I Am Going To Jail

So here's what happened: I was dropping my mom off at LAX in late October. Not four feet outside of the short-term parking lot, I got a ticket for violating Los Angeles Municipal Code 89.05 - "failed to stop for stop signs in airport." My speed was "approximately" 5 mph, and, despite the wording on the ticket, I did not fail to stop at multiple signs. Just the one. The one four feet after the parking lot ticket payment booth.

I saw the cop when it happened, too. I was at a four-way intersection that was totally deserted except for me and the cop sitting on his motorcycle. I really honestly thought I stopped, so when I noticed him pull behind me with his lights flashing, I assumed he had just been called to the scene of, like, a real emergency, and pulled over to let him pass. But then he pulled over with me, and I wondered if my taillight was out or something like that. My license plates were fairly new; maybe I had put the registration stickers on wrong. He walked over to my window. I rolled it down.

"Why you no stop?"

It took me a second there to realize what he was saying, both because I wasn't expecting to be pulled over for not stopping at a sign when I believed I had, in fact, stopped at a sign, and because of the strange wording of the question. But I answered him very politely that I thought I had stopped, and he said:

"No, you go right through."

And then he made a motion and a "whoosh!" sound, as if anything going "approximately" 5 mph can even "whoosh!" Seriously, do you know how slow that is? It's so slow that it doesn't even appear on my speedometer, which starts at ten. That's TWICE as fast as my "approximate" speed, which is faster than I believe I was actually going, which was zero. Because I stopped. But anyway, here's a graph that shows my speed relative to members of the animal kingdom to give you some perspective here:

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That's right; even chickens move faster than me. The only animal I could find that travels at 5 mph, by the way, was a bird that has the unique distinction of being the slowest-flying of all birds, the Woodcock. The Woodcock also has the unique distinction of being called the "Woodcock."

He asked me for my license and stuff, and I asked him if he was giving me a ticket. He said he was afraid that he "had" to. I asked if perhaps I could just have a warning, as my record was clean and I hadn't even gotten onto the road yet when the infraction occurred and I was very sad about having to drop off my mother just now. He said he was sorry, but he "had" to give me the ticket. Now, you and I and everyone know that the police officer never "has" to do anything when it comes to traffic tickets. It's always the officer's discretion what your fine should be or if you should get one at all.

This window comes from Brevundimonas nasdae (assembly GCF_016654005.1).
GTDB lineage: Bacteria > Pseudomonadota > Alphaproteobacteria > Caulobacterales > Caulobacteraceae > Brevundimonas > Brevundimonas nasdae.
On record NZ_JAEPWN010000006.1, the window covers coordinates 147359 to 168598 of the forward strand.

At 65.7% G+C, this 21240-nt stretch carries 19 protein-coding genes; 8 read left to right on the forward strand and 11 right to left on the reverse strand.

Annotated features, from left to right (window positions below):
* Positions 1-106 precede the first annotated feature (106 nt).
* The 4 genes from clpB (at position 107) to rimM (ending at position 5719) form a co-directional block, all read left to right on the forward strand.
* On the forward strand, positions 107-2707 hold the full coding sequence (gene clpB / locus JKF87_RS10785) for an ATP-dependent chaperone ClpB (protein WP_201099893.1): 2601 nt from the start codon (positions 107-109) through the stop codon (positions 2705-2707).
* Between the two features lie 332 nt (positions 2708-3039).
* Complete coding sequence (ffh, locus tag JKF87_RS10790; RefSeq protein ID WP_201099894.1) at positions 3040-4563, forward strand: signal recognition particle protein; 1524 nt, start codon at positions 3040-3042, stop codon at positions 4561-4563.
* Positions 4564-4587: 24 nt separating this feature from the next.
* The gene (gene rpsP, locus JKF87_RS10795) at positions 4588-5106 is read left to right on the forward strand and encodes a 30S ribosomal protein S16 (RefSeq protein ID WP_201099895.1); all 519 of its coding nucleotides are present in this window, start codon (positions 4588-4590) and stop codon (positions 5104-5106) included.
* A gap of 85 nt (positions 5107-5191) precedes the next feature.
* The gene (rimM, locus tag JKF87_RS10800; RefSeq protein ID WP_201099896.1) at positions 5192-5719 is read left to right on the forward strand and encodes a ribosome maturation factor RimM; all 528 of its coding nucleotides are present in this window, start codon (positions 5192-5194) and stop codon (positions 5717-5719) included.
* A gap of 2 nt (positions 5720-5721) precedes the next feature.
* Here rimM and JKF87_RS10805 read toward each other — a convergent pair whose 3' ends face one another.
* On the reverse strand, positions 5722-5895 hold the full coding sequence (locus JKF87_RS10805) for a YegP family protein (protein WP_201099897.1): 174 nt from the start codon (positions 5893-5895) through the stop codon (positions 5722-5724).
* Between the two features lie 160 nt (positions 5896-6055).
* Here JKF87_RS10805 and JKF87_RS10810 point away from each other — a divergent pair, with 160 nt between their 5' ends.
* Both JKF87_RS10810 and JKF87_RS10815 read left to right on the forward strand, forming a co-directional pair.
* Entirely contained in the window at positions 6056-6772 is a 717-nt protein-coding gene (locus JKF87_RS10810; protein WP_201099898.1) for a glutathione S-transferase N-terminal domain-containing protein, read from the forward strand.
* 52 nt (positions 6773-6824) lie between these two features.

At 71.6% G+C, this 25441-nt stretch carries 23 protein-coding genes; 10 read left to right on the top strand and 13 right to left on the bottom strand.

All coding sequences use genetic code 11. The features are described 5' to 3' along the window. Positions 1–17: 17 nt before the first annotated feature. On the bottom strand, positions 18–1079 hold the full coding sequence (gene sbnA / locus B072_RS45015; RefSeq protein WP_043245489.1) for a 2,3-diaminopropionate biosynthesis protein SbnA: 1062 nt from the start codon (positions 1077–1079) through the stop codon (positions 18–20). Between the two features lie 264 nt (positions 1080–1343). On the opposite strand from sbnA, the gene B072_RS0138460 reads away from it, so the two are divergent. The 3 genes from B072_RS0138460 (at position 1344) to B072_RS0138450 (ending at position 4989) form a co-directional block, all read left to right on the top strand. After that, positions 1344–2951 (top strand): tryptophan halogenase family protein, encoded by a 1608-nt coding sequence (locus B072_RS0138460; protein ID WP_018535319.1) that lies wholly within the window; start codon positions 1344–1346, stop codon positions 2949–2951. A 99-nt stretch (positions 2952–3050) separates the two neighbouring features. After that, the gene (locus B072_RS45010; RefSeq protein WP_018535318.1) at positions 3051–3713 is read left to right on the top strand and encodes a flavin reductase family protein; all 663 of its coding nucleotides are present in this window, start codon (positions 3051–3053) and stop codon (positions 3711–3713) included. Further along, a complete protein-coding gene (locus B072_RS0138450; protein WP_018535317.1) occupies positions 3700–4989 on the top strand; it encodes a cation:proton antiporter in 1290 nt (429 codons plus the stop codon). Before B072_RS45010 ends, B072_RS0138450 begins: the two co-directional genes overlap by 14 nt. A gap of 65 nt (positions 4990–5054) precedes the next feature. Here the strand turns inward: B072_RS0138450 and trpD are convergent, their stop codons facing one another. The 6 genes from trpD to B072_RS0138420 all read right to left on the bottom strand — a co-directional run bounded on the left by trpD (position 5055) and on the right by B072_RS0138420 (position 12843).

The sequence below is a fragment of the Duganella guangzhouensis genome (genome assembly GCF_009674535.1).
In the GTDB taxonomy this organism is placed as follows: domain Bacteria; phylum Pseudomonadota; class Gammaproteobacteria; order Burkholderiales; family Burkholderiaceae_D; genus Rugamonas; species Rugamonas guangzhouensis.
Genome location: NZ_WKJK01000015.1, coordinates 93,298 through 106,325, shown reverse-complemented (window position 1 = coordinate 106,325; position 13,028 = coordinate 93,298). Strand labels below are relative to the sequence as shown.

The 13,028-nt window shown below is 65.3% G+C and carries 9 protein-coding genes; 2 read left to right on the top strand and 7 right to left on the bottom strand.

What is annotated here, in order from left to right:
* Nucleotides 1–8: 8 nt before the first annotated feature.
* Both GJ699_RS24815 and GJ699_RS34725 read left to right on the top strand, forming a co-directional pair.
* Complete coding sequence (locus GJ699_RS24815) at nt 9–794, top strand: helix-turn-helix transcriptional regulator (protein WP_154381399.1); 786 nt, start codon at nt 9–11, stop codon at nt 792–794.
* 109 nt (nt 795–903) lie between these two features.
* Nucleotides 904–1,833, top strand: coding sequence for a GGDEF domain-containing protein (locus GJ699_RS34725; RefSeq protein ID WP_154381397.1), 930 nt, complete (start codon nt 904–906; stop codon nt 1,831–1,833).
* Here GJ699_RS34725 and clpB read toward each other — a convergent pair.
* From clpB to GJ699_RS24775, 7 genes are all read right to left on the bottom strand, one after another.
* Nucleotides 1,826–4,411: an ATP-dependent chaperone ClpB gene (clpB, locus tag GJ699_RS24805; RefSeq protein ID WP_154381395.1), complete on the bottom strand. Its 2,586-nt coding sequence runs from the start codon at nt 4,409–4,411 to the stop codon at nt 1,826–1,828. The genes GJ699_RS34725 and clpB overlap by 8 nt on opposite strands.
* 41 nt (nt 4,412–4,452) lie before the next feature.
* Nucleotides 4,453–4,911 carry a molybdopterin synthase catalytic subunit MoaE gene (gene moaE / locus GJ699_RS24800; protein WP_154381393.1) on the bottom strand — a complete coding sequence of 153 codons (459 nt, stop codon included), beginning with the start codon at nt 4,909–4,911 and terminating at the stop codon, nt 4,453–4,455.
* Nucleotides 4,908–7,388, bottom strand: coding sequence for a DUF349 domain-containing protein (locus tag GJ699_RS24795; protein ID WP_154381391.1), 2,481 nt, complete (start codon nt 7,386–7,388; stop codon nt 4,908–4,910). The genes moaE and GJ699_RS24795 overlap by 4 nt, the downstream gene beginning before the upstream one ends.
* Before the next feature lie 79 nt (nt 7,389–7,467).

He took my stuff back to his motorbike and then I started crying because I was already sad about saying good-bye to my mom and I was hoping that crying might help me out. Everyone always tells you to cry to get out of a ticket, right? He came back and gave me the ticket and seemed kind of guilty that I was so upset. He reassured me that it was just an infraction, no points would appear on my license so it wouldn't affect my insurance, and I wouldn't even have to appear in court for it. I thanked him before I realized what I was actually thanking him for, and we went on our way.

There was no dollar amount on the ticket itself, but the courthouse I was assigned to (so much for not having to appear in court, Officer Douchebag) was on my way home from the airport so I decided to just stop there on my way back to find out how much the ticket was for and schedule a hearing to contest it. Because no way am I going to pay for a ticket for going 5 mph through a stop sign without a fight. I drove there, had to pay to park, waited in line, and finally saw a clerk, who informed me that since my ticket was issued in an airport zone (although by an LAPD officer, not an airport officer -- I have no idea what the airport officers were doing that day or why they needed help from an LAPD officer, who should have better things to do if the crime rate in my neighborhood is any indication), they couldn't tell me how much it was for, nor could I sign up for a court date. I'd have to wait until the courtesy notice was mailed to my house in three weeks, and then I'd have to go back to court, because all violations in airport zones mean you are required to appear in court, which means either that clerk was confused or the officer lied to me. I was thinking that Mr. Why You No Stop was in the wrong in this case, because I hate him.